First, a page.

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How To Manage Non-Renewed Teachers as a School Leader

The short answer: be upfront and keep your expectations high.

managing non-renewed teachers

 

Chances are, you’ve known for a while which teachers won’t be renewed and why. It’s important to tell them as soon as possible so they can plan ahead, but how do you manage the possible aftermath of angry and hurt feelings until the school year ends? Here are some things to keep in mind and strategies for a positive school culture:

Know the legal issues around managing non-renewed teachers.

Make sure you know exactly what you can and cannot say during these non-renewal discussions. Before you have any conversations, talk with your superintendent or a school law expert about what is allowed and what is not. There is no substitute for being well-prepared.

Be clear and concrete about why a teacher’s contract isn’t being renewed.

If a teacher hasn’t been performing well, this shouldn’t be a surprise to them. You should have paperwork backup including poor observations and documented conversations. That said, the actual consequence of non-renewal can bring up lots of emotions. The teacher may feel ashamed, angry, or even sad about inevitably leaving your school family. Tell it like it is:

I need to give you a formal notice that your contract is not being renewed because of poor performance.

If a teacher is facing non-renewal due to a lack of enrollment or shifting of school structure say:

Next year we won’t have enough Kindergartners to warrant five teachers and I have no place else to move you, so your contract is not being renewed.

Come to the meeting prepared with ways to support.

If a teacher hasn’t been performing well, be sure to share one or two improvements they can make in the future. Then, share a strength the teacher currently has. It never feels good for the entire discussion to focus on the negative, and let’s face it … if the teacher was all bad, you wouldn’t let them finish the year.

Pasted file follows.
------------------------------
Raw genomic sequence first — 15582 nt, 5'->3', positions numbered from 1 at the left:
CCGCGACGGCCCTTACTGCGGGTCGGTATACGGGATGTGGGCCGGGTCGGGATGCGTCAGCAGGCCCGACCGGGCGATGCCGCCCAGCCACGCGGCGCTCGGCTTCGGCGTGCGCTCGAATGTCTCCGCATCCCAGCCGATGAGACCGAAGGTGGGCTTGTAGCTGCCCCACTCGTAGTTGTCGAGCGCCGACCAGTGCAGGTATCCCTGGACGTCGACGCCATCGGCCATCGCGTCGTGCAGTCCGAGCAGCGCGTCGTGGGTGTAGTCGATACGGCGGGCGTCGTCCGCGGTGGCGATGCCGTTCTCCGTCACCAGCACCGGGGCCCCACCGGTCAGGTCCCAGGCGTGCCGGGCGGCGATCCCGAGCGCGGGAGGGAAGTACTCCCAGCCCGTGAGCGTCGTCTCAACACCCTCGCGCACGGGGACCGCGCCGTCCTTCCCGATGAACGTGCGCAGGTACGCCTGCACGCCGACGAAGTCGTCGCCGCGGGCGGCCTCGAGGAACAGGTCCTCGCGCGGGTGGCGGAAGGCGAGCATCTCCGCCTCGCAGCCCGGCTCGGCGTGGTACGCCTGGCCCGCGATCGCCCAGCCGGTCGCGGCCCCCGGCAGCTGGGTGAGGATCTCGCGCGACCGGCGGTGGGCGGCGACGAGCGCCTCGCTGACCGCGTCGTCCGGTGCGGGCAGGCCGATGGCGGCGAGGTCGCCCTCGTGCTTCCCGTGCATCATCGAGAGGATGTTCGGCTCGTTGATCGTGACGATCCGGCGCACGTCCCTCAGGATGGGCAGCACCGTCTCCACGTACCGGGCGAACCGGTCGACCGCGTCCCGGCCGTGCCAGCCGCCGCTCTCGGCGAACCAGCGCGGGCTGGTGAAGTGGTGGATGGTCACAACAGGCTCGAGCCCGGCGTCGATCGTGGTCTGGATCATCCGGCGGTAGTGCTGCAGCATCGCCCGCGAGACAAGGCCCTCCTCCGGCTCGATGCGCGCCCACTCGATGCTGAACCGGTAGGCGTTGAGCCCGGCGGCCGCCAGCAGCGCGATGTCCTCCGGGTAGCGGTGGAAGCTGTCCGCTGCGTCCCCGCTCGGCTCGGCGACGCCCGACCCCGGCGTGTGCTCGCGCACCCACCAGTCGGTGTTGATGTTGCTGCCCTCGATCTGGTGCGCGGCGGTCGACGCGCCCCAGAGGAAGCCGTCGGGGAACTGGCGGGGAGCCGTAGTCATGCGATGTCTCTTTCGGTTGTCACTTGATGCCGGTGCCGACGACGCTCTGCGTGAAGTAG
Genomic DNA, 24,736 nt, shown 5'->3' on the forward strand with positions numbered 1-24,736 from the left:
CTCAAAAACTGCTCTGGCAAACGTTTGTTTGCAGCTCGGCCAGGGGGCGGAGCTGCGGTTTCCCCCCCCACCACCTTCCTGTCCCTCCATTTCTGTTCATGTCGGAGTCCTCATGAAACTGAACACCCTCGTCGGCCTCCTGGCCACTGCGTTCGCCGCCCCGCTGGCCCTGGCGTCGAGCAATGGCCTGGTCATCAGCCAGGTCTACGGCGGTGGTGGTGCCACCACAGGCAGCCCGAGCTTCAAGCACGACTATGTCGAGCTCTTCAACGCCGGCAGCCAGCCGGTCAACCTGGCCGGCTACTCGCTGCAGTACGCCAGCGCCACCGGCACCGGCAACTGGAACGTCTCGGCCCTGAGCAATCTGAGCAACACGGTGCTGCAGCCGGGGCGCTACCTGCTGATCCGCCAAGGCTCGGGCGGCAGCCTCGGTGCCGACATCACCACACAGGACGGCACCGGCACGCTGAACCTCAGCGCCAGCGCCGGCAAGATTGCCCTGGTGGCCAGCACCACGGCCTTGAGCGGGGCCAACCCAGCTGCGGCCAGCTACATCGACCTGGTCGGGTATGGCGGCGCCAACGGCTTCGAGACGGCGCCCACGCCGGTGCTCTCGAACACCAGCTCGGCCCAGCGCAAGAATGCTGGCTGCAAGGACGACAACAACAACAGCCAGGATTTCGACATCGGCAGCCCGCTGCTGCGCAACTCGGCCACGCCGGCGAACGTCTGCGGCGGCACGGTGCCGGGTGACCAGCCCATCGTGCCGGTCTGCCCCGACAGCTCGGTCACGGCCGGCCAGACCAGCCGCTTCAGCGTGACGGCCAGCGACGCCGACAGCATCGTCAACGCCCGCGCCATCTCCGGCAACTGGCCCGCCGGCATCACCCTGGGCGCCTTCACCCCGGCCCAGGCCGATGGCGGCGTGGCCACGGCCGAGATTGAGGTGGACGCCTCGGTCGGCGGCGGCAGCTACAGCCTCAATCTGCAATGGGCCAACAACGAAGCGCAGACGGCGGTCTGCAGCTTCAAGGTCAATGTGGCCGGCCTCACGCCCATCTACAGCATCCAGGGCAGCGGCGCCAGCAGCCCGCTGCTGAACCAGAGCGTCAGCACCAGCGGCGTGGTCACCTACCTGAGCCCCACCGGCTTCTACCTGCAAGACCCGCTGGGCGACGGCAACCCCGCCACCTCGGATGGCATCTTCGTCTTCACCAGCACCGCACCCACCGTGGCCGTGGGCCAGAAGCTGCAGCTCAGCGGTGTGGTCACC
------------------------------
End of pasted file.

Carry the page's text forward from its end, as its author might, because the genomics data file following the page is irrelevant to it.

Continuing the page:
Although we’ve loved how kind you are to all students, your lack of classroom management strategies can make things unsafe at times.

If a teacher is not being renewed for enrollment reasons, make sure you share how you can support future growth and opportunities. If this is a skilled teacher and you want to be able to offer a position when one becomes available, you want that teacher feeling positive and encouraged about this moment.

Although enrollment is forcing us to part ways right now, your enthusiasm for learning and ability to get along with everyone makes this a tough loss for all of us. I hope you’ll use me for a reference and stay in touch.

Let non-renewed teachers share their news on their own time.

Just because you are letting them know early, this doesn’t mean it’s your news to share with everyone. Near the end of the year, if they haven’t shared their news, it’s appropriate to announce changes during a staff meeting. Address them factually and with kindness.

Keep school culture and professional expectations high.

It is never okay for a teacher to use sarcasm about a non-renewal or exhibit hostility to anyone at school. If you see this behavior, address it immediately. Call the teacher into your office and explain that though their non-renewal may feel tough, professionalism is a requirement. You might also want to reinforce that teachers under the employ of your district should refrain from bad-mouthing the school out in the community. You won’t be able to control everyone, obviously, but it’s better not to leave it unsaid.

Remember non-renewed teachers regularly throughout the rest of the year.

It’s hard not to be renewed even when it’s a consequence of your own behavior. Remembering to support these teachers in different ways can make a big difference. If you see a job opening that might be perfect for someone, share it with them. When a non-renewed teacher puts in extra effort, give them immediate positive feedback.

Managing non-renewed teachers isn’t always easy, but supporting the staff you have right now is critical to continuing a positive school culture. Ultimately, we want to look at retaining our best teachers, but we have to keep in mind that the teachers we have right now need us now. Let’s be there for everyone.

How do you manage non-renewals? Come and share in our Principal Life group on Facebook.

Plus, 7 ways to support your teachers during a strike.

How To Manage Non-Renewed Teachers as a School Leader

Posted by Kimberley Moran

Kimberley Moran is Deputy Editorial Director at WeAreTeachers. You can follow her on Twitter at @kagmoran or on Facebook. Email her at kmoran@weareteachers.com.

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